A lextensive category is a category with finite limits and finite stable disjoint sums. An analytic category is a lextensive category with epi-strong-mono factorizations. In the following we consider an analytic category C. A map f: Y --> X is called coflat if the pullback functor C/X --> C/Y along it preserves epis. A mono v: V --> X is a complement of a mono u: U --> X if u and v are disjoint, and any map t: T --> X such that u and t are disjoint factors through v. This condition is equivalent to that v generates the normal sieve {u}, thus a complement mono is always normal. A mono v: V --> X is called singular if it is the complement of a strong mono u: U --> X. A coflat singular mono is called an analytic mono. The class of coflat maps (resp. analytic monos, resp. fractions) is closed under compositions and stable. The class of analytic monos is a subnormal divisor A(C), called the analytic divisor. We say C is strict if its analytic divisor A(C) is strict. 

5. Normal Completion of an Analytic Category

A normal completion of a strict analytic category A is a category C containing A as a full subcategory which satisfies the following conditions: 
(a) The initial object of A is also a strict initial object of C
(b) The extension E of the analytic divisor on A to C is a complete divisor.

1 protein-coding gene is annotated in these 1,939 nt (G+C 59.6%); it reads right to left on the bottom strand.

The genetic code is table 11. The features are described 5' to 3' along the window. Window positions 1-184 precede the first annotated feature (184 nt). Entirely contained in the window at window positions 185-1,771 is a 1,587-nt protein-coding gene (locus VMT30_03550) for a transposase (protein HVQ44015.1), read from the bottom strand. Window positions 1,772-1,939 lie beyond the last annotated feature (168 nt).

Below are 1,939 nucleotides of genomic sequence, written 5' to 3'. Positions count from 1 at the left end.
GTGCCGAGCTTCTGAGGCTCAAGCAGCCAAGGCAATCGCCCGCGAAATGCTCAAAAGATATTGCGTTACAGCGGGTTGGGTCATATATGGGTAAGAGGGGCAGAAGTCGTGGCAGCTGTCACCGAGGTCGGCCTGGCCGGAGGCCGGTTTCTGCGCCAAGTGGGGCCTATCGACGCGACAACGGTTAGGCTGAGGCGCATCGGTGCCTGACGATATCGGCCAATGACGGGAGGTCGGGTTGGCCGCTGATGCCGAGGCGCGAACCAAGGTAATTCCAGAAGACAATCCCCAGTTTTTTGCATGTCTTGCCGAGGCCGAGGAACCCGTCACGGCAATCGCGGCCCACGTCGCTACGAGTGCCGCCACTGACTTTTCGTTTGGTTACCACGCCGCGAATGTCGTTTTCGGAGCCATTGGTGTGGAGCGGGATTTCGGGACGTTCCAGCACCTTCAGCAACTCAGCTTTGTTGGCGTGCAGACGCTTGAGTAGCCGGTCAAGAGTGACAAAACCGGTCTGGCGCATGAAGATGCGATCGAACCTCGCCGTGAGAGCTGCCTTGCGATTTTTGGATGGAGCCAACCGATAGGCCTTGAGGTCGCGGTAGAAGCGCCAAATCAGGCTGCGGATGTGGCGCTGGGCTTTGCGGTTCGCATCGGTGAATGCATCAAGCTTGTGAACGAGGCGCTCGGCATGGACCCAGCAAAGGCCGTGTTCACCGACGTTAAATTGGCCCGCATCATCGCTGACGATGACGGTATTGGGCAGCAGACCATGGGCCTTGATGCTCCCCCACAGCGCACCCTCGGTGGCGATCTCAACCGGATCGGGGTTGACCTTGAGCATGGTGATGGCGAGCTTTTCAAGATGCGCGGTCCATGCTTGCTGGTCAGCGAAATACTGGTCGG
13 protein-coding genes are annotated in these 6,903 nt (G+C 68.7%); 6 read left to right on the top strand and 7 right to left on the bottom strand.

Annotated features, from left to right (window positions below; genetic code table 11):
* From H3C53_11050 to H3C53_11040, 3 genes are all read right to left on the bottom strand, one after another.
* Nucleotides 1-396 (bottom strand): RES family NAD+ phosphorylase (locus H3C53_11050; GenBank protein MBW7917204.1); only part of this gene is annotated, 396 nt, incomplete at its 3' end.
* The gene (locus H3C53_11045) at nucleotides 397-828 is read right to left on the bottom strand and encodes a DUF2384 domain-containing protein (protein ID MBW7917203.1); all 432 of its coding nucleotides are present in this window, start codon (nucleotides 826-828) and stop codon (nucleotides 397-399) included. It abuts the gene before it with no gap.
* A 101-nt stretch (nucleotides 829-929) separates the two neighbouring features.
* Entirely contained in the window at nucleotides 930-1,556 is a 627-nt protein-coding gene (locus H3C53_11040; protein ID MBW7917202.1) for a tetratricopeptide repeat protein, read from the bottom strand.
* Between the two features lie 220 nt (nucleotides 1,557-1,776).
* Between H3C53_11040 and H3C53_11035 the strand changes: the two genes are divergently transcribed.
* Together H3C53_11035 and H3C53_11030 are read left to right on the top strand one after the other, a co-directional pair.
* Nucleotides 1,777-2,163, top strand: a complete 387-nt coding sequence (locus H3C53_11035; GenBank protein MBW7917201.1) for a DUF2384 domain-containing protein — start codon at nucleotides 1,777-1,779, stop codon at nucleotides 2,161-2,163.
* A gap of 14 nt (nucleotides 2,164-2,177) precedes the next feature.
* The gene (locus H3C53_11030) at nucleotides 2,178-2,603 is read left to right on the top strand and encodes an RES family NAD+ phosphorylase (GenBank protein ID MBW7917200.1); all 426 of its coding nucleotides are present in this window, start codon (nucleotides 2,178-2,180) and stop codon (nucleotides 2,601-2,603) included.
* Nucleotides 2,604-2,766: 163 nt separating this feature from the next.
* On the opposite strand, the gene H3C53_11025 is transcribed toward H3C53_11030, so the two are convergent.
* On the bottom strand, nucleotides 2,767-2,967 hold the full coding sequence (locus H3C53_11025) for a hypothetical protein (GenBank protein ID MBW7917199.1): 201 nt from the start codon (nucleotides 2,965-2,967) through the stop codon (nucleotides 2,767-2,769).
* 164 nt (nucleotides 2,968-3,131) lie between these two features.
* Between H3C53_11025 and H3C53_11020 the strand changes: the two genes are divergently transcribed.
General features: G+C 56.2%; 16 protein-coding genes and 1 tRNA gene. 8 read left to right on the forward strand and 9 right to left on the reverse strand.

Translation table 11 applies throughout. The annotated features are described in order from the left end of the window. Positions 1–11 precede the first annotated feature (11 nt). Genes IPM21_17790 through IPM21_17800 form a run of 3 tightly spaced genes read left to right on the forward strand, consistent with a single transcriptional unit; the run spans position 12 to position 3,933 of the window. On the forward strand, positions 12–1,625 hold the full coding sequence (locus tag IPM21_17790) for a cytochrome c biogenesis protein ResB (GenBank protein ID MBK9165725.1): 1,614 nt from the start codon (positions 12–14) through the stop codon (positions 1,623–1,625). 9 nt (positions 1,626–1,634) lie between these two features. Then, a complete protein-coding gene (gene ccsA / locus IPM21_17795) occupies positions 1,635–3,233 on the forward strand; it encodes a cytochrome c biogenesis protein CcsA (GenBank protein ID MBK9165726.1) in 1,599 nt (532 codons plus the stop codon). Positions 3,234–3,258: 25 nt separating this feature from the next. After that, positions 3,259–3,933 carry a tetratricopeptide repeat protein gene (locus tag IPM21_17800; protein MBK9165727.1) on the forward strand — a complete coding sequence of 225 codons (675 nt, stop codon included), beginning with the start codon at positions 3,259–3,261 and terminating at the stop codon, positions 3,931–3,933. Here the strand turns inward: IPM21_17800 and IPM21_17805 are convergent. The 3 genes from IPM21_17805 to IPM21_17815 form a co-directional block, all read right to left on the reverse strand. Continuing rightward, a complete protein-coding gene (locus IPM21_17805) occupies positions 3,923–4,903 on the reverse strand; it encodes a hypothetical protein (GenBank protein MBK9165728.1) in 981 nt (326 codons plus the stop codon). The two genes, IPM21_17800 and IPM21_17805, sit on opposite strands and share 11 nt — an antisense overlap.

(c) Any object X is the normal union of the E-subobjects in A

Suppose C is a fixed normal completion of a strict analytic category A. Suppose E is the extension of the analytic divisor on A. An object in C is called a scheme (over A). Any scheme which is isomorphic to an object in A is called an affine scheme. An E-subobject is simply called an open subscheme

Theorem. (a) Any strict analytic category has a normal completion, which is uniquely determined up to equivalence. 
(b) The normal completion of any strict analytic category is lextensive. 
(c) The class of open subschemes defines a strict framed topology on C, called the analytic topology on C

Example. The opposite of the category of commutative rings (with unit and unit-preserving homomorphisms) is a strict analytic category. Its normal completion is equivalent to the category of schemes in the sense of Grothendieck.